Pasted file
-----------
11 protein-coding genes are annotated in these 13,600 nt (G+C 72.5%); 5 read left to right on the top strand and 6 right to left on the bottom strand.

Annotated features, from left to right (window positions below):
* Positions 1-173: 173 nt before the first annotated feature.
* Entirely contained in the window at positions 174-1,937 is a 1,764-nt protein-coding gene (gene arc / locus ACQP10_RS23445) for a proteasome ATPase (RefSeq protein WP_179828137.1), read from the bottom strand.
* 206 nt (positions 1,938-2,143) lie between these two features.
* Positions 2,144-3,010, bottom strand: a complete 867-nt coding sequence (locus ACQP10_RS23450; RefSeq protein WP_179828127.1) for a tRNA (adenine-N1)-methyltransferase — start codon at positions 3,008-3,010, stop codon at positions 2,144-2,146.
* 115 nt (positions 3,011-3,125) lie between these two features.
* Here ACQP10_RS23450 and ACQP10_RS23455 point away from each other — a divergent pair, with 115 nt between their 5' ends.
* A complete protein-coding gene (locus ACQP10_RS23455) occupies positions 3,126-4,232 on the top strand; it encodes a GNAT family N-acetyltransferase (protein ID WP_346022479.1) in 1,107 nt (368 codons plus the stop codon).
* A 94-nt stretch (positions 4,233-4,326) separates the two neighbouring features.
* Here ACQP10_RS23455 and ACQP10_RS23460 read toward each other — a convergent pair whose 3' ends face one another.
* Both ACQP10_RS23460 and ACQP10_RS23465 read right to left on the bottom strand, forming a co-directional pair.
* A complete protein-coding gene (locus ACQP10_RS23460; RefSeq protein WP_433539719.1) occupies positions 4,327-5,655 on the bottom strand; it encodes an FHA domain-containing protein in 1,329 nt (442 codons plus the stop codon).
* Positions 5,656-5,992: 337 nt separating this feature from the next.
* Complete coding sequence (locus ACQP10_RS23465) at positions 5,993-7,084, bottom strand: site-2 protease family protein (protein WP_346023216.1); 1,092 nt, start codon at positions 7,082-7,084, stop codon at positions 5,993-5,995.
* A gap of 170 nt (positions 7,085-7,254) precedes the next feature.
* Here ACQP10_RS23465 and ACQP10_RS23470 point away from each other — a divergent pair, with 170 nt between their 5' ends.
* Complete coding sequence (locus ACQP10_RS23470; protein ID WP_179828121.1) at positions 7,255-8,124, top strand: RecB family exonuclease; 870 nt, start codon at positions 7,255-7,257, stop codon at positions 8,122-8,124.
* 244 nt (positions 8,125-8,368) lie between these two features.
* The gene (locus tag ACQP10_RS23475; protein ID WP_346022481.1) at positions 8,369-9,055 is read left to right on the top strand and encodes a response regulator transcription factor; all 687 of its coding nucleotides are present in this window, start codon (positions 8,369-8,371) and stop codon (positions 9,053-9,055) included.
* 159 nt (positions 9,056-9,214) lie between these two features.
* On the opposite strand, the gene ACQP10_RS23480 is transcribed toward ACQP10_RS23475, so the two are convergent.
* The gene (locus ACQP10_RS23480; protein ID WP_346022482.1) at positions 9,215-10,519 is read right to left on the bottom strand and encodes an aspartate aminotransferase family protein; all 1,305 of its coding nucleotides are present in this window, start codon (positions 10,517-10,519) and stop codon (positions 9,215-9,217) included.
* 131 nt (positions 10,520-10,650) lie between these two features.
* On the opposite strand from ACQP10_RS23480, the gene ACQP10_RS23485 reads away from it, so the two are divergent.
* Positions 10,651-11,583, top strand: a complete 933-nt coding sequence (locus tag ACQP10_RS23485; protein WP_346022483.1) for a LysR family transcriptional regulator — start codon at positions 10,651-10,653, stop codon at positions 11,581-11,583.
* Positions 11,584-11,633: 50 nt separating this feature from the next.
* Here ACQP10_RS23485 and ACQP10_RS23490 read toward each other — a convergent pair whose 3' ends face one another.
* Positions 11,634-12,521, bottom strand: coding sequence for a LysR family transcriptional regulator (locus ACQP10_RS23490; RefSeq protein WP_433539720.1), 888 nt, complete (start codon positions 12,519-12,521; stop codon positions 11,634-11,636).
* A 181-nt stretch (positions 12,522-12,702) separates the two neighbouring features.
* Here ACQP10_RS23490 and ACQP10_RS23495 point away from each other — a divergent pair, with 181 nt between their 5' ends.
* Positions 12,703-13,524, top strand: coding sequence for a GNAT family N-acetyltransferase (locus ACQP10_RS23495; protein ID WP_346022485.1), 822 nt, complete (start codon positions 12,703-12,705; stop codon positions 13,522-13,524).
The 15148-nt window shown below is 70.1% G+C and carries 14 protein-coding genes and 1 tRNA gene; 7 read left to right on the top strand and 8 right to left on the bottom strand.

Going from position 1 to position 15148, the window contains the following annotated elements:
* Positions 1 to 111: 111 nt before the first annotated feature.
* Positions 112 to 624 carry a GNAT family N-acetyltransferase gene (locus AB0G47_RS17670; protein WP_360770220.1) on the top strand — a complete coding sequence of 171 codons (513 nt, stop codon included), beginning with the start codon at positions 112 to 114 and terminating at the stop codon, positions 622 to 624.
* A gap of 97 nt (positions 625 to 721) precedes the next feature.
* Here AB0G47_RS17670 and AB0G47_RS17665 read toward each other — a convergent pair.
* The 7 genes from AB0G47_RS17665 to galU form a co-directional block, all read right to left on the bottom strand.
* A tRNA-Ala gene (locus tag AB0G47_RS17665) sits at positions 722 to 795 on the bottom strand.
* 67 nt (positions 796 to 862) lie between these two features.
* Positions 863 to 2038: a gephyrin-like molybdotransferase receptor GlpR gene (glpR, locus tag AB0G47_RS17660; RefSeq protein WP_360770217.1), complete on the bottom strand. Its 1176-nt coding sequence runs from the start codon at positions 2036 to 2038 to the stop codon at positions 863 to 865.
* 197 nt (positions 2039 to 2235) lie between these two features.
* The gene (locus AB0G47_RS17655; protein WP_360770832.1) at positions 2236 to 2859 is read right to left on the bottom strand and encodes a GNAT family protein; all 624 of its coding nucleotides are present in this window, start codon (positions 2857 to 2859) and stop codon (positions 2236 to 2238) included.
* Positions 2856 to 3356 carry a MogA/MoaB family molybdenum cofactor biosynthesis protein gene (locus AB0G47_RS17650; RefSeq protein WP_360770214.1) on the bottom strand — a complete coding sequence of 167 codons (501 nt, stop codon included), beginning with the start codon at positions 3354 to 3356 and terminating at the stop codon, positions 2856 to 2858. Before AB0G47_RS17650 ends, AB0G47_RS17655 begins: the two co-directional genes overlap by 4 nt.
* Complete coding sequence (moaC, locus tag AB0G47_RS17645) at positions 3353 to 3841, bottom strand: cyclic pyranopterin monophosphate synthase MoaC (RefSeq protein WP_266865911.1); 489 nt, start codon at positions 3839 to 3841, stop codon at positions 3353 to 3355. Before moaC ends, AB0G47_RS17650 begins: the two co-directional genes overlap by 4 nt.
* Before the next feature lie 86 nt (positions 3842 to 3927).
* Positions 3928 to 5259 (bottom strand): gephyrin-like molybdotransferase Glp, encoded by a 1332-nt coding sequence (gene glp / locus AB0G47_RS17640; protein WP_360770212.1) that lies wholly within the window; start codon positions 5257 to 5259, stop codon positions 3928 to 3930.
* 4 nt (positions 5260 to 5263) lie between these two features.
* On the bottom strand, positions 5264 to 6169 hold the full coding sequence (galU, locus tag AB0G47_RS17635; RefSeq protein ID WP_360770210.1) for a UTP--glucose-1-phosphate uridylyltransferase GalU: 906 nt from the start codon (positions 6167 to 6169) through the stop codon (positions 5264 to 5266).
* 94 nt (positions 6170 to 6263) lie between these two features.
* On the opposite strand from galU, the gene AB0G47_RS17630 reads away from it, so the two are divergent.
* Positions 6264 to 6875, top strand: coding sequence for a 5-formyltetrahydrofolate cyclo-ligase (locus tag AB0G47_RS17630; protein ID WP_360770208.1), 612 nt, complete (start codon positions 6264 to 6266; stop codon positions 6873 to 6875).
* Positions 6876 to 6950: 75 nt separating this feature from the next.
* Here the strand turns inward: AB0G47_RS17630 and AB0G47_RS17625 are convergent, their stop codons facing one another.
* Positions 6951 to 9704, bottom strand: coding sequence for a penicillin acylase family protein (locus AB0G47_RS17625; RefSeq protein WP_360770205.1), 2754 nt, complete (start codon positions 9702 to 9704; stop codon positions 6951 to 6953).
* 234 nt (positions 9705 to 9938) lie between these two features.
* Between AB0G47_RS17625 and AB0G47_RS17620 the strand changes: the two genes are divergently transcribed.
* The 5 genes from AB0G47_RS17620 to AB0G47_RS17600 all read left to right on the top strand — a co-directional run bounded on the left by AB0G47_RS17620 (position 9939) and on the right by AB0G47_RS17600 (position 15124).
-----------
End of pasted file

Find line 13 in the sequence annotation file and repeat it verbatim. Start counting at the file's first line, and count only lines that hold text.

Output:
* A complete protein-coding gene (locus ACQP10_RS23460; RefSeq protein WP_433539719.1) occupies positions 4,327-5,655 on the bottom strand; it encodes an FHA domain-containing protein in 1,329 nt (442 codons plus the stop codon).